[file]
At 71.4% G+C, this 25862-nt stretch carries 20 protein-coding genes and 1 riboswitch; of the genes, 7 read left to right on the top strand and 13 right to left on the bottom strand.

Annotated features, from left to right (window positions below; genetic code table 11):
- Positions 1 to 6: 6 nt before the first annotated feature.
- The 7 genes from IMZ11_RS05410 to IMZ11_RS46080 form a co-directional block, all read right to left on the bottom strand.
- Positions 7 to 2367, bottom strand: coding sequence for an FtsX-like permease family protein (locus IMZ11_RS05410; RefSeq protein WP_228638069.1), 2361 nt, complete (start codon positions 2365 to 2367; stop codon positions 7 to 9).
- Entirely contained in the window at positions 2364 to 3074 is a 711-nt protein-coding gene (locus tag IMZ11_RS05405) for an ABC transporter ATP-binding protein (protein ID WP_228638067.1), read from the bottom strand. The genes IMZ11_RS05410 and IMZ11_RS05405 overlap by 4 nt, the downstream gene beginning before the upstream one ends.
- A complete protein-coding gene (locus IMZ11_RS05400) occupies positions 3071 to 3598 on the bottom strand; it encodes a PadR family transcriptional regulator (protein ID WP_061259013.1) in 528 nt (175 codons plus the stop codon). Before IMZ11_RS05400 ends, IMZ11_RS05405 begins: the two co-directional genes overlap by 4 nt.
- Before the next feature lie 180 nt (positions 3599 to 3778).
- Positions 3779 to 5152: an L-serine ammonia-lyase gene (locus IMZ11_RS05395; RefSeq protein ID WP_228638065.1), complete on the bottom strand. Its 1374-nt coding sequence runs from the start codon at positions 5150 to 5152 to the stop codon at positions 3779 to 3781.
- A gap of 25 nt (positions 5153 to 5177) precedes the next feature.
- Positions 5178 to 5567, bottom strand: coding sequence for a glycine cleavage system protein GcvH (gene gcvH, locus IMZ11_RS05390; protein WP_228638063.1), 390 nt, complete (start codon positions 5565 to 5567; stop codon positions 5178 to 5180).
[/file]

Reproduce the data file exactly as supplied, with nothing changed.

At 71.4% G+C, this 25862-nt stretch carries 20 protein-coding genes and 1 riboswitch; of the genes, 7 read left to right on the top strand and 13 right to left on the bottom strand.

Annotated features, from left to right (window positions below; genetic code table 11):
- Positions 1 to 6: 6 nt before the first annotated feature.
- The 7 genes from IMZ11_RS05410 to IMZ11_RS46080 form a co-directional block, all read right to left on the bottom strand.
- Positions 7 to 2367, bottom strand: coding sequence for an FtsX-like permease family protein (locus IMZ11_RS05410; RefSeq protein WP_228638069.1), 2361 nt, complete (start codon positions 2365 to 2367; stop codon positions 7 to 9).
- Entirely contained in the window at positions 2364 to 3074 is a 711-nt protein-coding gene (locus tag IMZ11_RS05405) for an ABC transporter ATP-binding protein (protein ID WP_228638067.1), read from the bottom strand. The genes IMZ11_RS05410 and IMZ11_RS05405 overlap by 4 nt, the downstream gene beginning before the upstream one ends.
- A complete protein-coding gene (locus IMZ11_RS05400) occupies positions 3071 to 3598 on the bottom strand; it encodes a PadR family transcriptional regulator (protein ID WP_061259013.1) in 528 nt (175 codons plus the stop codon). Before IMZ11_RS05400 ends, IMZ11_RS05405 begins: the two co-directional genes overlap by 4 nt.
- Before the next feature lie 180 nt (positions 3599 to 3778).
- Positions 3779 to 5152: an L-serine ammonia-lyase gene (locus IMZ11_RS05395; RefSeq protein ID WP_228638065.1), complete on the bottom strand. Its 1374-nt coding sequence runs from the start codon at positions 5150 to 5152 to the stop codon at positions 3779 to 3781.
- A gap of 25 nt (positions 5153 to 5177) precedes the next feature.
- Positions 5178 to 5567, bottom strand: coding sequence for a glycine cleavage system protein GcvH (gene gcvH, locus IMZ11_RS05390; protein WP_228638063.1), 390 nt, complete (start codon positions 5565 to 5567; stop codon positions 5178 to 5180).